Thursday, June 04, 2015
"Just this one teensy, tiny little change..."
There has been a *lot* of ink/electrons expended on comments about this, with opinions ranging from "I just don't like it" to "Hell, yeah, 'bout time!" A lot of those comments, and a lot of the more in-depth analysis of this point in the direction that this background choice must have been done to make some kind of political point. If you were going to say this was a signifier of authorial political intent you could go two ways - either (from the fringe Right) that it's just a case of what could be called "feminist imperialism and co-option" or (from the Left) the views that this is an inevitable consequence and easier to use than he/she/it or heshe constructions and (from the far Marianas-Trench deep end of the Left pool) "Hell, yeah, 'bout time the Goddess set things straight!"))
One of the great divides in SF/F right now is between groups of readers that want to claim SF and Fantasy as purely descriptive entertainment, the epitome of escape literature, just living in shared authorial moments of the storyteller entertaining us at the fair, or in the tavern, with no other motive express, implied or accepted. You pays your pennies on the drumhead for the entertainment and that's all you want to see and hear.
On the other side of the table or those who say that all stories have some ulterior external dimension, some subtext, some "message." There is no choice, there is always subtext, whether the author means for inclusion or not. It is inevitable.
In the Interests Of Full Disclosure, I will tell you that I belong in the second camp: not from any skill at analysis, nor any training in critical literature theory, just cause it seems like the way things are.
From my viewpoint, the very act of reaching for the ability to entertain, or the ability to make any kind of contact with the intended audience requires an assumption of commonality of fundamental background points.
It's the same shared societal assumptions that leads a 17 year-old groundling boy at the Globe watching a boy player dressed in wig, gown or kirtle sees Juliet or Prospero's daughter Miranda.
The analogous Junior in high school watching the young male actor in wig and kirtle, in the same roles, lacking the innate bias about women being on the stage, sees the male actor and needs to consciously transform the perception to the male actor to the role of Miranda. Of course, the Elizabethan groundling would indeed find Robbie, in the role as Caliban, truly monstrous
If this background tic in Ancillary Justice (use of female as the default gendered pronoun) is not essential to the storyline, e.g.: could just as usefully use the masculine, as we do in English, as the default, does that authorial choice *have* to be political?
I don't think it has to be.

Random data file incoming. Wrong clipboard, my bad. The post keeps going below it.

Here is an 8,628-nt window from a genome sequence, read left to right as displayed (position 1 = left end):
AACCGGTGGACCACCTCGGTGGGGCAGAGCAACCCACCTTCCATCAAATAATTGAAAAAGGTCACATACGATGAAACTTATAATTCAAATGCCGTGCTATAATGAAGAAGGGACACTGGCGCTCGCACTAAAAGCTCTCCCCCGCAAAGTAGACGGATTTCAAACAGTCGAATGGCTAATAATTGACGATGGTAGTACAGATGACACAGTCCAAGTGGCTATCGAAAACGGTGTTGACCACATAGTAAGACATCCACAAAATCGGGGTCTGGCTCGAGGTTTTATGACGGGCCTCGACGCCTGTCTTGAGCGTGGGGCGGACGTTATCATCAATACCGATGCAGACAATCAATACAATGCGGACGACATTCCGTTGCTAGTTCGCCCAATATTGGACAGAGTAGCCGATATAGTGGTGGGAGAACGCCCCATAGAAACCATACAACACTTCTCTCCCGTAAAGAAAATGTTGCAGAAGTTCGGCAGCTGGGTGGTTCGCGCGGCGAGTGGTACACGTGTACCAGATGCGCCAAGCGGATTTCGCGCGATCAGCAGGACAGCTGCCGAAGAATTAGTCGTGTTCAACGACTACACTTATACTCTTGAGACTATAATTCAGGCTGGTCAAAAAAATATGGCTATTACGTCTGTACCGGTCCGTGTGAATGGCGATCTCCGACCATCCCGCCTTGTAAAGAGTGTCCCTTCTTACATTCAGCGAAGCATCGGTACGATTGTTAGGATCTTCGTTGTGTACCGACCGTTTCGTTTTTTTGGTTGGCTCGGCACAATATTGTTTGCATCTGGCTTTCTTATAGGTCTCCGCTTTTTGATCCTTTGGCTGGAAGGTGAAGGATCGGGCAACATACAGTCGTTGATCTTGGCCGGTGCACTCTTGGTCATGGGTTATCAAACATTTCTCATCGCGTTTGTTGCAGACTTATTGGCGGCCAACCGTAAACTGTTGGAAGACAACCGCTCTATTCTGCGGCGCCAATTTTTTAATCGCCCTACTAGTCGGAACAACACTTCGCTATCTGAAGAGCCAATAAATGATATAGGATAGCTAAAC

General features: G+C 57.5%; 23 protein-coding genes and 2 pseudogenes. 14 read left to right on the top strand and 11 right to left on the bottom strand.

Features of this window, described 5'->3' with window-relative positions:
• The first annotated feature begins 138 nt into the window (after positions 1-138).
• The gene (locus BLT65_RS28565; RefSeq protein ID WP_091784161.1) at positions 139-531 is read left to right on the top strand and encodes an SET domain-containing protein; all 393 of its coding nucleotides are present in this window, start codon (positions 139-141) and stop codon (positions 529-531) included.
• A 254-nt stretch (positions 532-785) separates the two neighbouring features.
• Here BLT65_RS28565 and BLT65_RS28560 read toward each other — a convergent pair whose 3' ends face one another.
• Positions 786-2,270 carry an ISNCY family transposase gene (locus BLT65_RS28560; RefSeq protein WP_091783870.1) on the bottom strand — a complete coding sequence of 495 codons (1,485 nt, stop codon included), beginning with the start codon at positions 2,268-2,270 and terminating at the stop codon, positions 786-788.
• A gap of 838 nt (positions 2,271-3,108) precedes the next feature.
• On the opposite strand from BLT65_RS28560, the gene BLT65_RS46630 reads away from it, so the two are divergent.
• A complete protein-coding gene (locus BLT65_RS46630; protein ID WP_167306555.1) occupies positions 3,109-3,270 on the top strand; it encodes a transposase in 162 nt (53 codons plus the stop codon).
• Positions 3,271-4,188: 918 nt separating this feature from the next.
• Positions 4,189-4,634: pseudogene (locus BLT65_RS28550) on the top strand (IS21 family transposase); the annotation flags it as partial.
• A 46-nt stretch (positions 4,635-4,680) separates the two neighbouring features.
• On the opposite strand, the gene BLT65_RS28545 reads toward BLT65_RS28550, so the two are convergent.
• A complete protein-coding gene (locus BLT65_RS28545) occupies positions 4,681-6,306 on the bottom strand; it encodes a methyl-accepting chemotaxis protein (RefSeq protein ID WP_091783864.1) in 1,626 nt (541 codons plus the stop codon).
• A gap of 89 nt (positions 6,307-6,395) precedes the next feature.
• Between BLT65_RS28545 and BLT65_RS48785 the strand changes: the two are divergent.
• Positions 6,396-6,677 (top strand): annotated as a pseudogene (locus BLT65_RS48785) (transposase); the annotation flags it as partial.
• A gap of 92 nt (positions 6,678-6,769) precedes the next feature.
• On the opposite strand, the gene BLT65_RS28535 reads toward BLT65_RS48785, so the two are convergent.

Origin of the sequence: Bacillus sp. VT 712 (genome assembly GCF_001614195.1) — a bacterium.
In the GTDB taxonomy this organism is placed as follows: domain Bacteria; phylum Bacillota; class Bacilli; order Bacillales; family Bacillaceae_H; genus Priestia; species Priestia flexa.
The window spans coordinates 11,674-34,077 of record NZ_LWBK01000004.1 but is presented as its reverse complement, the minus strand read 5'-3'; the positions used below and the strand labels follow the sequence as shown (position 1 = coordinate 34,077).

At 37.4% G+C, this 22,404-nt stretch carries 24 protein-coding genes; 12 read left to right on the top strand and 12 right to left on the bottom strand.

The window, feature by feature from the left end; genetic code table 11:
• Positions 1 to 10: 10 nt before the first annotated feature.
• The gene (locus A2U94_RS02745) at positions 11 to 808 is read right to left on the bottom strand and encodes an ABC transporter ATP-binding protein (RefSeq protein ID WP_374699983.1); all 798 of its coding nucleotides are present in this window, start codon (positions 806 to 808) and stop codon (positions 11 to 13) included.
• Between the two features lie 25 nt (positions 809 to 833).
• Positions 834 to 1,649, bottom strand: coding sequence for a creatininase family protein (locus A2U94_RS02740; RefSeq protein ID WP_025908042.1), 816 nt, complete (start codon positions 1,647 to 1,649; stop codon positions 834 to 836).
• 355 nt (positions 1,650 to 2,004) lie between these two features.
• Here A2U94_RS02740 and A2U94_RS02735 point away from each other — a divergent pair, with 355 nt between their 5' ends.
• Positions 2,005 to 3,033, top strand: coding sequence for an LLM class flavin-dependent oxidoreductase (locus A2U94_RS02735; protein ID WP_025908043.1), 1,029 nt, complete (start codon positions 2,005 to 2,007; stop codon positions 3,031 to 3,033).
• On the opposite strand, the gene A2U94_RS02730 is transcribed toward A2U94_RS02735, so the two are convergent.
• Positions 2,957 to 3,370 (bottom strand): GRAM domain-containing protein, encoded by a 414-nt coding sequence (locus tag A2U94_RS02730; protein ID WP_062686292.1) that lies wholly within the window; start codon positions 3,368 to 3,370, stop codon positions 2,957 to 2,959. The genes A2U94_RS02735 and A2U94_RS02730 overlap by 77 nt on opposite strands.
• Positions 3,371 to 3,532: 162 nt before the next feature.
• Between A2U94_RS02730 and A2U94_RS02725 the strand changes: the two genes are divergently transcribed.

Why not view it as "this is an alternative, lets explore what this change from the norm implies for the characters and their society, and what does it provoke in the reader?" Now, isn't that a completely fundamental trope for SF?
And, yes, what *does* the reaction, by the readers, to that single change in the society depicted, and their language choices, tell us about *ourselves?*
And, yes, what does the reaction, by the readers, to that single change in the society depicted, and their language choices, tell us about *ourselves?*
Which is another basic trope in SF.
I mean, if all you are going to do is have shoot-em-ups in starship corridors, spaceships commanded by Fine Upright Admirals and Hard-Bitten Detectives taking appointments by televisor, why not just read Zane Grey, C.S. Forester, Dashiell Hammett or Raymond Chandler? The originals are usually done better, anyway, if all you are doing is copying.
But even there, in the originals, the subtext always carries a message: for Grey it was the larger-than-life legend of the American West he wanted to idealize; for Forester it was the superiority of the British class system; for Chandler and Hammett it was the endemic corruption of the political environment of the time.
Those writers may have been trying to be descriptive, not necessarily pushing a "message," 'though I suspect Hammett was being very deliberate in what his subtext expressed, but the very act of writing to those shared assumptions denies that, if the writers are going to be able to connect with the audience.
The same as those bards and storytellers in the square, tavern or campfire. Their stories are entertaining, but they are also passing along and reenforcing the mores and other shared fundamental understandings of their society.
So, where shall we look for the future in SF? Will we look back to the imitators of Zane Grey and say "this was their peak," or will we look forward, and view Dr. Morbius cast in the role as Propspero?